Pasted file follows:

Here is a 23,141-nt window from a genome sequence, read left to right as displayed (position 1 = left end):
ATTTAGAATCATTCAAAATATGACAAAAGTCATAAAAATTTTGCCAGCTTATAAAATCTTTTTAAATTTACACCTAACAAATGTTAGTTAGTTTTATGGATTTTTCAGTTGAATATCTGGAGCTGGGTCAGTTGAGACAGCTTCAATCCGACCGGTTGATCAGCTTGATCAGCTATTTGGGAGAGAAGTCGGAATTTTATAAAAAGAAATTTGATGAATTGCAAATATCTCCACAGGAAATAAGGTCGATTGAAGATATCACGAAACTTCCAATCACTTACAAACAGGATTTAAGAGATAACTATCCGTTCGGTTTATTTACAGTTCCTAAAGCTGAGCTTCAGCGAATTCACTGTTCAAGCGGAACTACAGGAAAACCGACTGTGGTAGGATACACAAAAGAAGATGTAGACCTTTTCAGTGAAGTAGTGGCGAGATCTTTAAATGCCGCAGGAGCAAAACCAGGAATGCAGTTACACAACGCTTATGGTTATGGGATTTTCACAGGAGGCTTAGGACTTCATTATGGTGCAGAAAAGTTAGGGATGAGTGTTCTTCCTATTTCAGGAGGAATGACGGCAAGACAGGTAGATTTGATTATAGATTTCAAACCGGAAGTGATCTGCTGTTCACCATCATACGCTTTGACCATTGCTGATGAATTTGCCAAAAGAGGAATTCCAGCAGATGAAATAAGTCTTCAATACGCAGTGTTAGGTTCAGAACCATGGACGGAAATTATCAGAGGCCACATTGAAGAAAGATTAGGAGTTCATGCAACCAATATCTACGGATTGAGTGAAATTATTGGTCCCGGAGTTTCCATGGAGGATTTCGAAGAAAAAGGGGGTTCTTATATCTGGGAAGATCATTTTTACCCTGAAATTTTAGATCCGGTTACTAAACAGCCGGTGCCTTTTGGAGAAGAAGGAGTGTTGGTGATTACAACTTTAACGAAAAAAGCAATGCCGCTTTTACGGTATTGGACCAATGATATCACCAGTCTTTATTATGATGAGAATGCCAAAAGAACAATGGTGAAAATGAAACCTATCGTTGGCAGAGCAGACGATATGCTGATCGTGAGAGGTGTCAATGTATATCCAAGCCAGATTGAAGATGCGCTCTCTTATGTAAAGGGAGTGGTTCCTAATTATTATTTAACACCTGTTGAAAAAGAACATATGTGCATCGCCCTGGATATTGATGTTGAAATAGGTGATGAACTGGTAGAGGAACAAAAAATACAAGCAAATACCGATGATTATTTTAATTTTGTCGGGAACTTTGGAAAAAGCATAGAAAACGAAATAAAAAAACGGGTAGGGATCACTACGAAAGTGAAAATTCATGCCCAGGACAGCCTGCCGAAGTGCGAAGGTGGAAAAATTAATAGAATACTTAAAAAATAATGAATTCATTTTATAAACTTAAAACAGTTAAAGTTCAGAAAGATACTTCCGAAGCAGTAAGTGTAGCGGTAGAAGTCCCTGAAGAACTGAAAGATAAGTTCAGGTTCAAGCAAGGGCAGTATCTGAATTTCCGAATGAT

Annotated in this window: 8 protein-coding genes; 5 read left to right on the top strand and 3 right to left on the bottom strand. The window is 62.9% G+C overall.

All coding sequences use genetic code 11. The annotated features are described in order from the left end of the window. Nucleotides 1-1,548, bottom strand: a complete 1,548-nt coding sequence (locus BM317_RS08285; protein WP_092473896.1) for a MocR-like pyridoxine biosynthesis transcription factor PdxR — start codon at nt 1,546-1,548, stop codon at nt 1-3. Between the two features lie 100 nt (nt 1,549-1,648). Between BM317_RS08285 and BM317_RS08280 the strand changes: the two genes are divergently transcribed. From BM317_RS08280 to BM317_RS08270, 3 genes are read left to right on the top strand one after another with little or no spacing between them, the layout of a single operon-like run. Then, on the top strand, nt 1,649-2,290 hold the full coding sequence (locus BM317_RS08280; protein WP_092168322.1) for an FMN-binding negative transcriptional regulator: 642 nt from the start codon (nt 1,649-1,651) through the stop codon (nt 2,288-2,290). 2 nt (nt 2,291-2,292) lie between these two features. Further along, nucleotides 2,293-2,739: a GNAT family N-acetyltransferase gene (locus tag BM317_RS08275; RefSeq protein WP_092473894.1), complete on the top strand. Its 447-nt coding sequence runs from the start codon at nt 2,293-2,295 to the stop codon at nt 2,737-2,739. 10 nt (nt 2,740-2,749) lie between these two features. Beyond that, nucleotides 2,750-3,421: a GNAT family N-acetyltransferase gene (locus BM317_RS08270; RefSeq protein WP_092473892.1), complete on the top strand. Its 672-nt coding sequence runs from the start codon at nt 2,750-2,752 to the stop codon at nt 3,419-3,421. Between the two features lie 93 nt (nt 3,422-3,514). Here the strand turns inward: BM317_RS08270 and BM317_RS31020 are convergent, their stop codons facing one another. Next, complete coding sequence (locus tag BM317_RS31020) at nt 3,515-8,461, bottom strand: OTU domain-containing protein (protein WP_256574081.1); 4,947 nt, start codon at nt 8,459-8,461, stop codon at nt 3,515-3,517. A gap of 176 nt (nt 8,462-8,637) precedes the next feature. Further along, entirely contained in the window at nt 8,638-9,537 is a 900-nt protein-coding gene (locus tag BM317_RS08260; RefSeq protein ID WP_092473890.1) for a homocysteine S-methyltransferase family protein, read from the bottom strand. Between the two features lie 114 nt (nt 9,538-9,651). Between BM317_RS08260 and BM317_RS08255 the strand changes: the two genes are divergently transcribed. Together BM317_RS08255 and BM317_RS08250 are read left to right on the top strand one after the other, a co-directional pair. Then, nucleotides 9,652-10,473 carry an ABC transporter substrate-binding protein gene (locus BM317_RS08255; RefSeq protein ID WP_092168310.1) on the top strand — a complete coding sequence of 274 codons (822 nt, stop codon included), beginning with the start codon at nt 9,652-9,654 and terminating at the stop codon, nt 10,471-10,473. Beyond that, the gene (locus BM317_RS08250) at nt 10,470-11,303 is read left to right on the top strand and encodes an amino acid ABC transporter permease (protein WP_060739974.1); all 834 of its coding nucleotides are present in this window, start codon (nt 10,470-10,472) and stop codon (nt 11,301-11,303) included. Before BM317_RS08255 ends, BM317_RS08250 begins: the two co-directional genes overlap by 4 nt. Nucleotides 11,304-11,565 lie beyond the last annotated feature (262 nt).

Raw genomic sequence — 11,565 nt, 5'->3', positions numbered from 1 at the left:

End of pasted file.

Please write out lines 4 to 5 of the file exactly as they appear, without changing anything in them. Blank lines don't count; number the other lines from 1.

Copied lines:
All coding sequences use genetic code 11. The annotated features are described in order from the left end of the window. Nucleotides 1-1,548, bottom strand: a complete 1,548-nt coding sequence (locus BM317_RS08285; protein WP_092473896.1) for a MocR-like pyridoxine biosynthesis transcription factor PdxR — start codon at nt 1,546-1,548, stop codon at nt 1-3. Between the two features lie 100 nt (nt 1,549-1,648). Between BM317_RS08285 and BM317_RS08280 the strand changes: the two genes are divergently transcribed. From BM317_RS08280 to BM317_RS08270, 3 genes are read left to right on the top strand one after another with little or no spacing between them, the layout of a single operon-like run. Then, on the top strand, nt 1,649-2,290 hold the full coding sequence (locus BM317_RS08280; protein WP_092168322.1) for an FMN-binding negative transcriptional regulator: 642 nt from the start codon (nt 1,649-1,651) through the stop codon (nt 2,288-2,290). 2 nt (nt 2,291-2,292) lie between these two features. Further along, nucleotides 2,293-2,739: a GNAT family N-acetyltransferase gene (locus tag BM317_RS08275; RefSeq protein WP_092473894.1), complete on the top strand. Its 447-nt coding sequence runs from the start codon at nt 2,293-2,295 to the stop codon at nt 2,737-2,739. 10 nt (nt 2,740-2,749) lie between these two features. Beyond that, nucleotides 2,750-3,421: a GNAT family N-acetyltransferase gene (locus BM317_RS08270; RefSeq protein WP_092473892.1), complete on the top strand. Its 672-nt coding sequence runs from the start codon at nt 2,750-2,752 to the stop codon at nt 3,419-3,421. Between the two features lie 93 nt (nt 3,422-3,514). Here the strand turns inward: BM317_RS08270 and BM317_RS31020 are convergent, their stop codons facing one another. Next, complete coding sequence (locus tag BM317_RS31020) at nt 3,515-8,461, bottom strand: OTU domain-containing protein (protein WP_256574081.1); 4,947 nt, start codon at nt 8,459-8,461, stop codon at nt 3,515-3,517. A gap of 176 nt (nt 8,462-8,637) precedes the next feature. Further along, entirely contained in the window at nt 8,638-9,537 is a 900-nt protein-coding gene (locus tag BM317_RS08260; RefSeq protein ID WP_092473890.1) for a homocysteine S-methyltransferase family protein, read from the bottom strand. Between the two features lie 114 nt (nt 9,538-9,651). Between BM317_RS08260 and BM317_RS08255 the strand changes: the two genes are divergently transcribed. Together BM317_RS08255 and BM317_RS08250 are read left to right on the top strand one after the other, a co-directional pair. Then, nucleotides 9,652-10,473 carry an ABC transporter substrate-binding protein gene (locus BM317_RS08255; RefSeq protein ID WP_092168310.1) on the top strand — a complete coding sequence of 274 codons (822 nt, stop codon included), beginning with the start codon at nt 9,652-9,654 and terminating at the stop codon, nt 10,471-10,473. Beyond that, the gene (locus BM317_RS08250) at nt 10,470-11,303 is read left to right on the top strand and encodes an amino acid ABC transporter permease (protein WP_060739974.1); all 834 of its coding nucleotides are present in this window, start codon (nt 10,470-10,472) and stop codon (nt 11,301-11,303) included. Before BM317_RS08255 ends, BM317_RS08250 begins: the two co-directional genes overlap by 4 nt. Nucleotides 11,304-11,565 lie beyond the last annotated feature (262 nt).

Raw genomic sequence — 11,565 nt, 5'->3', positions numbered from 1 at the left: